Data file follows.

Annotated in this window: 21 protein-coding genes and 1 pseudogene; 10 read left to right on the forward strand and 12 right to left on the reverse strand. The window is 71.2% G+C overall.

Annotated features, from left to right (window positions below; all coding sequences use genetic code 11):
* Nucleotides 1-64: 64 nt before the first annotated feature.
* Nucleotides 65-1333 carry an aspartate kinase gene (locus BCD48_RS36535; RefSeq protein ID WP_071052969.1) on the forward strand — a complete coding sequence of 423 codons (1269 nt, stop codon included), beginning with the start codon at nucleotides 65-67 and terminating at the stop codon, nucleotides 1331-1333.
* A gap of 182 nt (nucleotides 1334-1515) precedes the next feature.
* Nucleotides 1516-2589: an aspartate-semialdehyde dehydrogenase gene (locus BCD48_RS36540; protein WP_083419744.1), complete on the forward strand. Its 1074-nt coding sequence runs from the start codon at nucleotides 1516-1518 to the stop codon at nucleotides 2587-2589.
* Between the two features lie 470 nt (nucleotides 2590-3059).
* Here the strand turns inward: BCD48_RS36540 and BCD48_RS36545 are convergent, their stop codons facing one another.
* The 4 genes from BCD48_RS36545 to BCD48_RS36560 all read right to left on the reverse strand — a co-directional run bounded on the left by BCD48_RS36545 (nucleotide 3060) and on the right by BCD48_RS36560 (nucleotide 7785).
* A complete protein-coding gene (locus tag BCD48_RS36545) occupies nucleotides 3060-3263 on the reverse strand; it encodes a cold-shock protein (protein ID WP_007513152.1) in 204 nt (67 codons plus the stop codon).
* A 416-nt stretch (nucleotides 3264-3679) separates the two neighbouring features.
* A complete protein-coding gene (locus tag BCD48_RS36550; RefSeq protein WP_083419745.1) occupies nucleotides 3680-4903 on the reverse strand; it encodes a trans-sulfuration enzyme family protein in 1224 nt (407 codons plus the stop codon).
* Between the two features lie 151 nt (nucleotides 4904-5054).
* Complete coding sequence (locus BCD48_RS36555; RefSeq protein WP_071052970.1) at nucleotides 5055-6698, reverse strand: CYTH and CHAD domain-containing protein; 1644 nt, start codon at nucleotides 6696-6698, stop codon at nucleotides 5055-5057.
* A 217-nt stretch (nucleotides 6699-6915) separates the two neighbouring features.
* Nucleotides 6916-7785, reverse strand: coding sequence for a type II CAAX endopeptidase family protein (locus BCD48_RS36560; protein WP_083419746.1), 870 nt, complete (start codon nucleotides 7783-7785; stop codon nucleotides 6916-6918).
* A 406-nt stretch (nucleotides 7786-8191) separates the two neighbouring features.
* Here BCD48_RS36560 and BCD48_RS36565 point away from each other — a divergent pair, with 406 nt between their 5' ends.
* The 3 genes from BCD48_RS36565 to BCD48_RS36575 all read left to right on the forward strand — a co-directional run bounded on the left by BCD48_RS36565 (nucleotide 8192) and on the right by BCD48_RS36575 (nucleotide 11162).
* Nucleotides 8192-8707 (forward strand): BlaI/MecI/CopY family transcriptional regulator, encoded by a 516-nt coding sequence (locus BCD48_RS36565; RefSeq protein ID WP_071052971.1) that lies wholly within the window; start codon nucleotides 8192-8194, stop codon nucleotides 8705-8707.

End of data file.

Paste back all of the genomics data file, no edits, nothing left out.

Annotated in this window: 21 protein-coding genes and 1 pseudogene; 10 read left to right on the forward strand and 12 right to left on the reverse strand. The window is 71.2% G+C overall.

Annotated features, from left to right (window positions below; all coding sequences use genetic code 11):
* Nucleotides 1-64: 64 nt before the first annotated feature.
* Nucleotides 65-1333 carry an aspartate kinase gene (locus BCD48_RS36535; RefSeq protein ID WP_071052969.1) on the forward strand — a complete coding sequence of 423 codons (1269 nt, stop codon included), beginning with the start codon at nucleotides 65-67 and terminating at the stop codon, nucleotides 1331-1333.
* A gap of 182 nt (nucleotides 1334-1515) precedes the next feature.
* Nucleotides 1516-2589: an aspartate-semialdehyde dehydrogenase gene (locus BCD48_RS36540; protein WP_083419744.1), complete on the forward strand. Its 1074-nt coding sequence runs from the start codon at nucleotides 1516-1518 to the stop codon at nucleotides 2587-2589.
* Between the two features lie 470 nt (nucleotides 2590-3059).
* Here the strand turns inward: BCD48_RS36540 and BCD48_RS36545 are convergent, their stop codons facing one another.
* The 4 genes from BCD48_RS36545 to BCD48_RS36560 all read right to left on the reverse strand — a co-directional run bounded on the left by BCD48_RS36545 (nucleotide 3060) and on the right by BCD48_RS36560 (nucleotide 7785).
* A complete protein-coding gene (locus tag BCD48_RS36545) occupies nucleotides 3060-3263 on the reverse strand; it encodes a cold-shock protein (protein ID WP_007513152.1) in 204 nt (67 codons plus the stop codon).
* A 416-nt stretch (nucleotides 3264-3679) separates the two neighbouring features.
* A complete protein-coding gene (locus tag BCD48_RS36550; RefSeq protein WP_083419745.1) occupies nucleotides 3680-4903 on the reverse strand; it encodes a trans-sulfuration enzyme family protein in 1224 nt (407 codons plus the stop codon).
* Between the two features lie 151 nt (nucleotides 4904-5054).
* Complete coding sequence (locus BCD48_RS36555; RefSeq protein WP_071052970.1) at nucleotides 5055-6698, reverse strand: CYTH and CHAD domain-containing protein; 1644 nt, start codon at nucleotides 6696-6698, stop codon at nucleotides 5055-5057.
* A 217-nt stretch (nucleotides 6699-6915) separates the two neighbouring features.
* Nucleotides 6916-7785, reverse strand: coding sequence for a type II CAAX endopeptidase family protein (locus BCD48_RS36560; protein WP_083419746.1), 870 nt, complete (start codon nucleotides 7783-7785; stop codon nucleotides 6916-6918).
* A 406-nt stretch (nucleotides 7786-8191) separates the two neighbouring features.
* Here BCD48_RS36560 and BCD48_RS36565 point away from each other — a divergent pair, with 406 nt between their 5' ends.
* The 3 genes from BCD48_RS36565 to BCD48_RS36575 all read left to right on the forward strand — a co-directional run bounded on the left by BCD48_RS36565 (nucleotide 8192) and on the right by BCD48_RS36575 (nucleotide 11162).
* Nucleotides 8192-8707 (forward strand): BlaI/MecI/CopY family transcriptional regulator, encoded by a 516-nt coding sequence (locus BCD48_RS36565; RefSeq protein ID WP_071052971.1) that lies wholly within the window; start codon nucleotides 8192-8194, stop codon nucleotides 8705-8707.